The occasion for this Badde interview with Archbishop Forte is the tenth anniversary of Pope Benedict XVI’s visit to the Shrine of Manoppello, in Italy’s Abruzzo mountains, where a little Church hosts this precious relic. Pope Benedict had visited the pilgrimage shrine on 1 September 2006, and as Forte reveals, the pope came on his own behalf and at his own initiative. As Forte recounts:
Here I must specify that Pope Benedict’s decision to come to the Volto Santo was made by he [sic] himself, and totally alone. He shared that with me even before his election to be the Successor of Peter and after the election in the course of an audience, in which I participated as member of the Pontifical Council for Christian Unity. This initiative was a great gift from him. I was very happy about that and it filled me with great thankfulness towards him.
Forte also describes in the Badde interview his own impression of Benedict’s visit:
In those moments, my eyes were going back and forth between the venerated image and the face of the Successor of Peter, who contemplated it intensely, as if to be captured by the image and at the same time challenged to enter into that which this veil suggests – with that extraordinary mystical and inquiring intelligence that characterized the whole work of Joseph Ratzinger and Benedict XVI. It was like attending a dialogue in which silence was more eloquent than each word: a silence from the surplus, touching and being touched on the threshold of mystery from whose depths allows itself to be illuminated.
Most importantly, Forte makes many earnest and historical statements concerning his moral certitude that the Holy Image of Manoppello is, indeed, identical with that cloth that the Evangelist St. John mentioned as the “soudarion” from Christ’s empty tomb in Jerusalem. Forte says:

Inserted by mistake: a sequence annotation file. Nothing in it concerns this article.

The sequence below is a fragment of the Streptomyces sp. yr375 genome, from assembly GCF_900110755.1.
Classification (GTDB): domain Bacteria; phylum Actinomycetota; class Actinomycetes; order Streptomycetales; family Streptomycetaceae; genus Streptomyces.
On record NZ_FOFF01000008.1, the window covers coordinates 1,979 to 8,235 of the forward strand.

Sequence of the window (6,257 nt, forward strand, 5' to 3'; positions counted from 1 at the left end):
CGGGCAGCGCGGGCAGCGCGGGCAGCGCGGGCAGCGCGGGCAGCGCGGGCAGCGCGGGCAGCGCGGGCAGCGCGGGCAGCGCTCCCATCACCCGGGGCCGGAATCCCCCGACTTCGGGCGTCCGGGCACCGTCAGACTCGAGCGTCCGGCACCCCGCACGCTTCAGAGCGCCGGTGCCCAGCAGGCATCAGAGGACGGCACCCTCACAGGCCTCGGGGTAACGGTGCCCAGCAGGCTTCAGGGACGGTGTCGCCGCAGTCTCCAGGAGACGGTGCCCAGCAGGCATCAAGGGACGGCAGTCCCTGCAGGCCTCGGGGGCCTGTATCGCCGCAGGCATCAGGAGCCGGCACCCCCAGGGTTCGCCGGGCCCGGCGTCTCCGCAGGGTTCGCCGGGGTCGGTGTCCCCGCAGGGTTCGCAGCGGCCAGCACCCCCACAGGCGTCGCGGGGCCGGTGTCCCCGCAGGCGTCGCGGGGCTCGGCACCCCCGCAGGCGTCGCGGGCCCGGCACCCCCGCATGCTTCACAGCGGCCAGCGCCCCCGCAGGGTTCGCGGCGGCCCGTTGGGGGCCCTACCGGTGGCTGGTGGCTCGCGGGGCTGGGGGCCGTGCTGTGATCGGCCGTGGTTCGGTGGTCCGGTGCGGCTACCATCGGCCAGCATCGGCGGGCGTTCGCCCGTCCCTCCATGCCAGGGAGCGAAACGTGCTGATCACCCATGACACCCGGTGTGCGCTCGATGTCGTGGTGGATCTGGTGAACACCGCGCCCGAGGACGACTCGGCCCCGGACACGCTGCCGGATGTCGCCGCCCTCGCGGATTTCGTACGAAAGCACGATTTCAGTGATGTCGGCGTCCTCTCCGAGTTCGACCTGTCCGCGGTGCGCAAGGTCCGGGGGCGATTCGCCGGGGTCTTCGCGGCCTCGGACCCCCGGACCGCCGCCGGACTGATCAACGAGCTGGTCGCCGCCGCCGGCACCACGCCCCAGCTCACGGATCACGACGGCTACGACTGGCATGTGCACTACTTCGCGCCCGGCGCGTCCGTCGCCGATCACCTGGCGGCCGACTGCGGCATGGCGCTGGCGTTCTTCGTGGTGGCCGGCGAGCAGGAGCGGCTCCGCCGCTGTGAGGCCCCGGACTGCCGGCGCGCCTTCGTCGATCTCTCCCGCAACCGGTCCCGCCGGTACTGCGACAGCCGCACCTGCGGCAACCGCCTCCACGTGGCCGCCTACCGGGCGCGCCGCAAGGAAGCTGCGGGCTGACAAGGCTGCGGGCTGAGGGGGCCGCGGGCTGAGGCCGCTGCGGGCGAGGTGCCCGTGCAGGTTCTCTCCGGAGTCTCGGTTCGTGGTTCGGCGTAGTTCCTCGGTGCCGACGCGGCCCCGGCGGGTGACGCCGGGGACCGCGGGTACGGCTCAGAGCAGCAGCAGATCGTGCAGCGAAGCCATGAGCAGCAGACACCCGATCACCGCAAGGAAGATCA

John names it in verses 6 and 7 in the 20th chapter of his Gospel: “When Simon Peter arrived after him, he went into the tomb and saw the burial cloths there, and the cloth that had covered his head, not with the burial cloths, but rolled up in a separate place.” The burial cloths – in the original “tá othónia” – correspond in all likelihood with that unique witness that we have in the famous Shroud of Turin (or Santa Sindone in Italian). The “Soudárion,” on the other hand, allows me to say from my moral certainty that it corresponds with the veil from Manoppello. This certainty is supported by various data. First and foremost, the veil was kept in Jerusalem as a precious remembrance of the Redeemer. Then it was taken to Camulia in Cappadocia where it was venerated for a long time. From there it was later taken under the threat of the so-called iconoclasts first to Constantinople and then in safety to Rome. Here it was displayed at the beginning of the 13th century for the public to view, where it was treasured as an incomparable relic at St. Peter’s Basilica. When the new construction of the magnificent and current St. Peter’s began on April 18, 1506, the sacred Sudarium was still located in a vault, from where the veil in all likelihood was brought to safety by Cardinal Giampietro Carafa, Archbishop of Chieti and later governor of the city (and future Pope Paul IV) in 1527 as German and Spanish soldiers ravaged Rome in the so-called “Sack of Rome.” And which place was safer than a monastery on the other side of the Papal States’ borders – in his Diocese of Chieti-Vasto, Manoppello was the first town behind the border, which is reached as soon as one comes out of Rome and therefore the holy veil arrived here at a Capuchin monastery after it was previously kept in sure hands in private homes. But when it was decided in 1640 to put the veil on display for public veneration, the threat that the Vatican’s Chapter of Canons could demand to get the veil back was foiled and thwarted by a certain Fra’ Donato da Bomba with a chronicle in which he asserted that the holy veil had already reached Manoppello in 1506, when the new construction on St. Peter’s began. Therefore, it could not be possible to be the so-called Veil of Veronica as it was back then also called in Rome. It was thus a pious lie, but nevertheless a lie, even if it was pronounced with good intentions, which saved the whereabouts of this genuine divine proof of the passion and resurrection of Christ for the people of Abruzzi and for all of us… [my emphasis added]